Getting a Taste of Taipei

Journey through Taipei and discover unusual flavors that will put Taiwan's capital city at the top of any foodie's bucket list.

By: Rachel Tepper Paley

Photo By: Rachel Tepper Paley

Photo By: Rachel Tepper Paley

Photo By: Rachel Tepper Paley

Photo By: Rachel Tepper Paley

Photo By: Rachel Tepper Paley

Photo By: Rachel Tepper Paley

Photo By: Rachel Tepper Paley

Photo By: Rachel Tepper Paley

©Rachel Tepper Paley

Photo By: Rachel Tepper Paley

Photo By: Rachel Tepper Paley

Photo By: Rachel Tepper Paley

Photo By: Rachel Tepper Paley

Day 1

I arrive late in Taipei and want to crawl into bed as soon as possible. The only problem: I’m starving. I duck into a local pastry shop for a quick bite, but I’m overwhelmed by the selection and go a little bit overboard. The standout is a poppy seed- and almond-swirled pastry, pictured in the bottom left corner. The matcha-flavored bread stuffed with mochi and whole red beans in the upper left comes in a close second.

Day 2

It’s hot today, which means cold noodles dressed in creamy peanut sauce are in order. I’ve eaten versions of this dish in Chinese take-out joints my entire life, but none of them come close to this one in flavor. Chewy, fresh noodles, raw garlic sauce, and a dollop of fiery chili paste make all the difference. Strangely, the heat doesn’t seem to get to the Taiwanese, who slurp down piping hot fish ball soup alongside their chilled noodles. I follow suit, and don’t regret it.

Day 2

For dinner, I swing by the Raohe Street Night Market, a bustling outdoor market filled to the gills with ravenous tourists and locals alike. Steam-spewing stalls hawk snacks like freshly grilled skewers of meat and seafood, pan-fried dumplings, clear cellophane noodles, and more.

Day 3

There’s a wonderful local market street just below my Airbnb in Songshan District, and I make a habit of grabbing lunch every day from the various stalls there. Today’s selection: Silky pork-filled wontons in a rich broth, fluffy chive-stuffed bao, and a sesame-studded flatbread flecked with fried garlic.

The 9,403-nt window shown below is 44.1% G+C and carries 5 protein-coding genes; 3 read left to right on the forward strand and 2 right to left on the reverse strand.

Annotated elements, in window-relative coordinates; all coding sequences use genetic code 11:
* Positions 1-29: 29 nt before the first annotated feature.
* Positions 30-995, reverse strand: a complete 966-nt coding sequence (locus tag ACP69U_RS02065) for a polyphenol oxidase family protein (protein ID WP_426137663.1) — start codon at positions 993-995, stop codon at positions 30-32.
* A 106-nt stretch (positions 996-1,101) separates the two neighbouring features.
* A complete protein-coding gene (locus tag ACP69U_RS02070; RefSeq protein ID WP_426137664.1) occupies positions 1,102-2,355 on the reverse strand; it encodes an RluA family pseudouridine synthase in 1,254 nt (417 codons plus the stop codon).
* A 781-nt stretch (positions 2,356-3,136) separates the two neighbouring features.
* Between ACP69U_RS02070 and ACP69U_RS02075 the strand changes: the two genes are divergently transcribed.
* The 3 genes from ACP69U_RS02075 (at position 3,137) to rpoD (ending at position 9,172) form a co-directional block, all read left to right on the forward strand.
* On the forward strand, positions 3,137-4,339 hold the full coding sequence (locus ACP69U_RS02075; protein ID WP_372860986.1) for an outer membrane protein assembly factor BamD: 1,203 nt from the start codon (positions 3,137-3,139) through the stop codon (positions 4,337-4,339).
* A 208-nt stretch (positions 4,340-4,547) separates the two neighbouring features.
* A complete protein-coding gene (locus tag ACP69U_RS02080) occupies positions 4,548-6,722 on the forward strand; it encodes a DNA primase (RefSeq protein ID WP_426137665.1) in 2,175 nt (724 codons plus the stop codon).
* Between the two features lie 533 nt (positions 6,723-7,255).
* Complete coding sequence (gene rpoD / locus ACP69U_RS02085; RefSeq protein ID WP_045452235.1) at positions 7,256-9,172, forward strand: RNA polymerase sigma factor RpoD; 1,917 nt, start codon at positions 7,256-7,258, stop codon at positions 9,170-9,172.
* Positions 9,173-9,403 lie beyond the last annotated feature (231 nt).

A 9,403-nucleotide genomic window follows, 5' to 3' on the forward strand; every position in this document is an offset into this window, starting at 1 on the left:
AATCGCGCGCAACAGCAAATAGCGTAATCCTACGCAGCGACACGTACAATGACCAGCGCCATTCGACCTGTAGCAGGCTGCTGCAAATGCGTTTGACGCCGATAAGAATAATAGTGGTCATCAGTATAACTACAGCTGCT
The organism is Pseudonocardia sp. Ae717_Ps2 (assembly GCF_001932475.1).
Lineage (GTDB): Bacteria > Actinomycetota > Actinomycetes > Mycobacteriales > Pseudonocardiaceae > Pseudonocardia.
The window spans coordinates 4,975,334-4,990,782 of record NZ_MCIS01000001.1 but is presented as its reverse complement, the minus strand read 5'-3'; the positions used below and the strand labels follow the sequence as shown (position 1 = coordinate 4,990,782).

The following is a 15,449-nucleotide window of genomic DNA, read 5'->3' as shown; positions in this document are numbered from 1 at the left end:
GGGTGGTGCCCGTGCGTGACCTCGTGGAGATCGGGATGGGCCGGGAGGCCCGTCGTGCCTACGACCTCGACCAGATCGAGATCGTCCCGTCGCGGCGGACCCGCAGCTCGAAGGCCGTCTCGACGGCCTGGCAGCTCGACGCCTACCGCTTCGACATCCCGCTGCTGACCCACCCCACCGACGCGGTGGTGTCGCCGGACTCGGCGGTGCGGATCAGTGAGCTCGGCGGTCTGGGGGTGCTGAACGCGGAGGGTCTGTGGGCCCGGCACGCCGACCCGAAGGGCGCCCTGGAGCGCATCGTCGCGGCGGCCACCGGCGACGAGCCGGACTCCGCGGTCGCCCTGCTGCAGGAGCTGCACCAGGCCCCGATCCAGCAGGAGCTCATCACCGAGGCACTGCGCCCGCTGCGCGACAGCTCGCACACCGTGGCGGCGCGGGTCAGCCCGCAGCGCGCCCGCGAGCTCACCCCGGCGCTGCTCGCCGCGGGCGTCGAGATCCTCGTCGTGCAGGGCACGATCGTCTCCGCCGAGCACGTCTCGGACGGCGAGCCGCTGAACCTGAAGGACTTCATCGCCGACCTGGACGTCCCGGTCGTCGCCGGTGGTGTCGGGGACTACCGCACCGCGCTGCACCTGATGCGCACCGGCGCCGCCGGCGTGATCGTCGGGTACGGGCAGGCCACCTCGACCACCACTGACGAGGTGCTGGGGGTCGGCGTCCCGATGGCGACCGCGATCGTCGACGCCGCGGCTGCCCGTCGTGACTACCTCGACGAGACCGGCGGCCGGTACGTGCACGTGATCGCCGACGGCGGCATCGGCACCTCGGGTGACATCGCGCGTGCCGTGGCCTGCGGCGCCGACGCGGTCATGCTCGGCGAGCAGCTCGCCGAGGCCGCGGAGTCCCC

Day 3

After a day strolling through the city, I end up at a small beef noodle soup restaurant. Beef noodle soup is one of Taiwan’s most famous dishes, and after my first spoonful, I know why. Despite its simple name, the broth is insanely complex and intensely wonderful. The meat, braised for hours, falls apart the moment it hits my tongue. I think I could eat this forever.

Day 4

Today’s find at the market street downstairs: An insanely cute doughy bao filled with red bean paste. It looks just like a peach!

Day 4

Camera in hand, I spend the day exploring Songshan, which has no shortage of breathtaking sights. I spy this lady doing her daily shopping amongst cramped stalls overflowing with fresh fruits and vegetables that, try as I might, I can’t identify. It’s all part of the fun.

Day 5

Breakfast is a gut-busting beauty: A chive-flecked omelette stuffed inside flaky, onion-encrusted dough. Throw some bacon and cheese in this baby, and you could put every bodega in New York City out of business.

Day 5

I walk off breakfast by hiking up Xiangshan, or Elephant Mountain. Located within city limits, the modest mountain is shaped like an elephant, trunk included. I’m panting when I reach the top, but I’m rewarded with a stunning view of Taipei 101, which is the ninth-tallest building in the world.

Day 5

Later, I’m craving something sweet. Shaved matcha ice with a generous helping of red beans and vanilla ice cream seems like the right move.

Day 6

It’s back to the market downstairs for lunch. There are new snacks around every corner! I can’t get enough of the velvety shrimp dumplings and rice rolls, and I’ll probably dream of the sweet Taiwanese sausage tonight.

Day 6

Later in the day, I tour around the city’s various temples, which are insanely busy. At Longshan Temple, which was built in 1738 in honor of the Buddhist Goddess of Mercy, the air is flooded with the scent of charred incense and flowers left as offerings.

Day 7

My husband is a baseball fanatic, so we just had to take in a game before skipping town. Baseball is big here, despite several game-fixing scandals that have rocked the sport in recent years. It’s an amazingly good time — fans shout elaborate cheers, and Taiwan Beer (the local suds of choice) is flowing. What’s not to like? It’s a fun sendoff after a food-filled week. I’ll be back, Taipei!